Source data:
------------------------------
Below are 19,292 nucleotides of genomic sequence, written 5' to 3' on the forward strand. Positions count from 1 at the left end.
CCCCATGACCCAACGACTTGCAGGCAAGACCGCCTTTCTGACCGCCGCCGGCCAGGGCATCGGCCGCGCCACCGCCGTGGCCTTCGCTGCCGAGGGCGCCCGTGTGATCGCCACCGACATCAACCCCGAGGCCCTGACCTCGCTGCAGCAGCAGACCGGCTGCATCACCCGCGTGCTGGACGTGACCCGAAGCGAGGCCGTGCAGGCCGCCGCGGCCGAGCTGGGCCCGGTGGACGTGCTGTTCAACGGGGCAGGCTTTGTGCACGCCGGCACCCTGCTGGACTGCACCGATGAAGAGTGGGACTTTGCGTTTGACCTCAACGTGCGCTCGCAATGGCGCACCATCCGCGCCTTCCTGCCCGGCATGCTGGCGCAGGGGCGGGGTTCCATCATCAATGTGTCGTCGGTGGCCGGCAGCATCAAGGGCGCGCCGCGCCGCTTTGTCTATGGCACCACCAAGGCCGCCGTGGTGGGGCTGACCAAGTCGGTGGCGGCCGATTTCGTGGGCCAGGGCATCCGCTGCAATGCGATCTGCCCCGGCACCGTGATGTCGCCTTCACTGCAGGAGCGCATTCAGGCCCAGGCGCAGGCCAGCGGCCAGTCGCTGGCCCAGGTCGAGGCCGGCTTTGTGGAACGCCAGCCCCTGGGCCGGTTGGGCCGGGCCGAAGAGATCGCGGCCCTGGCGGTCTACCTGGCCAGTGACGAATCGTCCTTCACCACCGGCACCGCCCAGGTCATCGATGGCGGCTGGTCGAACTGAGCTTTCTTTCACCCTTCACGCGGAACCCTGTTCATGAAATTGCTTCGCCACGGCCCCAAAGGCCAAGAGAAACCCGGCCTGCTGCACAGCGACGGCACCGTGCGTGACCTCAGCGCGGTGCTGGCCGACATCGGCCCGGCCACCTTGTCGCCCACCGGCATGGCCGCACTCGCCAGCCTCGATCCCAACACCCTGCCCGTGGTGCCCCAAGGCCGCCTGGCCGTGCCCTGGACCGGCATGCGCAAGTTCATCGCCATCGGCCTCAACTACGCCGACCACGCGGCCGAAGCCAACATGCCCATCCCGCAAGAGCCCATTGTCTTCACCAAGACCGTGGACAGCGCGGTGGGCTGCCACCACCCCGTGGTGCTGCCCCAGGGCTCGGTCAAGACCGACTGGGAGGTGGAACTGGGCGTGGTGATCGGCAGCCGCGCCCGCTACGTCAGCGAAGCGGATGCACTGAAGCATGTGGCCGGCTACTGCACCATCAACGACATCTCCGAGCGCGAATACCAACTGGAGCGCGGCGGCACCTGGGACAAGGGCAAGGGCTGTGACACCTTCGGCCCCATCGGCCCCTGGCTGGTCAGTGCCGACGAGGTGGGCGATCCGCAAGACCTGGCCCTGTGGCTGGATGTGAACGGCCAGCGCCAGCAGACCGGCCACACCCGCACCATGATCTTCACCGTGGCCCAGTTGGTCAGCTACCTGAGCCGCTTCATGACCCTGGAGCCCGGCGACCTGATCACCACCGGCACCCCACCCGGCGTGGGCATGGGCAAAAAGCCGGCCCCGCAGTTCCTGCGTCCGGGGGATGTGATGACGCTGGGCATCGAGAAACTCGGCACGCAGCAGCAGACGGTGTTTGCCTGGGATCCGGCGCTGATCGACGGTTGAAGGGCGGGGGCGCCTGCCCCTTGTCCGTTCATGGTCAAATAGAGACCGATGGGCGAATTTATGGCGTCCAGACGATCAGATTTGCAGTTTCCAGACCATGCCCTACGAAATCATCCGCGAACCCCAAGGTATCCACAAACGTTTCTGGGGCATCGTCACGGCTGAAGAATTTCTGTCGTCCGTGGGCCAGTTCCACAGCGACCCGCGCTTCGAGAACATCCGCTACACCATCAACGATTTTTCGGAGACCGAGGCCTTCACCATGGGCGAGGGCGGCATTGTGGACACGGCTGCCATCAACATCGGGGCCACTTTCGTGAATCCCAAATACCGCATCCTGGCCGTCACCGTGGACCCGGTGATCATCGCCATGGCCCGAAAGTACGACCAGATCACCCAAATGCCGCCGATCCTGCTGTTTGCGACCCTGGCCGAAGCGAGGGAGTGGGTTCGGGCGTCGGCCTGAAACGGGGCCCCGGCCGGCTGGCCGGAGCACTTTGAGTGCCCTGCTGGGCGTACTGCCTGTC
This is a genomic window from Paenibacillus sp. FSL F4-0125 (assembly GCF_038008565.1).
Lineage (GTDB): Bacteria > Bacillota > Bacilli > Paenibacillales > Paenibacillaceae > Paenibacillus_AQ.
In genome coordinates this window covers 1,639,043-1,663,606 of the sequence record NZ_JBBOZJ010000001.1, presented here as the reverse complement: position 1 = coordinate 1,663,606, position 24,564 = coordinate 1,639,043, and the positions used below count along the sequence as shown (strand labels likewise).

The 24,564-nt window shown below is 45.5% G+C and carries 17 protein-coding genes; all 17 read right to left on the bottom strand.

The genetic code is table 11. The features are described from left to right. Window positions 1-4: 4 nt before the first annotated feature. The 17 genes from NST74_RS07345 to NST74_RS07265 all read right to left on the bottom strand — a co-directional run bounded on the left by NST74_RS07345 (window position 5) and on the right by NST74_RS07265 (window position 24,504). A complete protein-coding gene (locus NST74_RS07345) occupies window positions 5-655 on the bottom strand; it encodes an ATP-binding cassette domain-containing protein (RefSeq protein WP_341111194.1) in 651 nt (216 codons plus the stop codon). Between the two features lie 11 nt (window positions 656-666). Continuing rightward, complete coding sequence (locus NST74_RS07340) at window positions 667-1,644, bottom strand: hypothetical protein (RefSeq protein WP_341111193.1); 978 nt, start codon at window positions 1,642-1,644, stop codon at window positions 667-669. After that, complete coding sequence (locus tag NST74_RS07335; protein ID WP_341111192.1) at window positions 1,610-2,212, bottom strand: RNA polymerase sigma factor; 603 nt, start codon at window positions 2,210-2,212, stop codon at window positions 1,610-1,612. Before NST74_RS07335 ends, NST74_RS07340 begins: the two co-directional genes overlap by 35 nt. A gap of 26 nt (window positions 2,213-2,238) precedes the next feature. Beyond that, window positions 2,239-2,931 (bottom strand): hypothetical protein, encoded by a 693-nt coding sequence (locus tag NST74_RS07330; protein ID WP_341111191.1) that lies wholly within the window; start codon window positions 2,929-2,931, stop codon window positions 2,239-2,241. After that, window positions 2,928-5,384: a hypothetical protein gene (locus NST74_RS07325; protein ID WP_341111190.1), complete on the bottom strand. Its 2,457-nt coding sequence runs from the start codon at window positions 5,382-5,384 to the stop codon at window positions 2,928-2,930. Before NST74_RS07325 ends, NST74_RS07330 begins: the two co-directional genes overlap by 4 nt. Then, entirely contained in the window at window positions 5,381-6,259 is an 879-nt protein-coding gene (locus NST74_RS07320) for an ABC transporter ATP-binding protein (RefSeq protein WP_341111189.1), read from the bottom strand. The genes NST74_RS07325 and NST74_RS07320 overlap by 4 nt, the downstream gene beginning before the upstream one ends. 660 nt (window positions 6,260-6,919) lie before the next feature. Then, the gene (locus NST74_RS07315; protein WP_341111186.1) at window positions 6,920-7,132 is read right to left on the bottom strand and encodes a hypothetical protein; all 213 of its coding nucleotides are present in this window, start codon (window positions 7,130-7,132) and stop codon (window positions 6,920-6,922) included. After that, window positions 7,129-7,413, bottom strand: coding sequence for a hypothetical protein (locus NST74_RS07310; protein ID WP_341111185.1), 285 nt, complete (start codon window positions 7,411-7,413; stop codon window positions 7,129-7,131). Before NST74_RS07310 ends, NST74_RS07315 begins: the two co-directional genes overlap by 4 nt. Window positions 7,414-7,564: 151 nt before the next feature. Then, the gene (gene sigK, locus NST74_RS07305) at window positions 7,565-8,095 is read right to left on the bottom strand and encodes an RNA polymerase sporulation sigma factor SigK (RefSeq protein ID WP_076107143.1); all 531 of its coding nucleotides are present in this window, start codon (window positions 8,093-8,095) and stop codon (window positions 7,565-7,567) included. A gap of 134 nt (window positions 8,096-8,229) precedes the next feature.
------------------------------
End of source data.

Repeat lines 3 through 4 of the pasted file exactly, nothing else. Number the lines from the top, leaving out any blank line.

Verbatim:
This is a genomic window from Paenibacillus sp. FSL F4-0125 (assembly GCF_038008565.1).
Lineage (GTDB): Bacteria > Bacillota > Bacilli > Paenibacillales > Paenibacillaceae > Paenibacillus_AQ.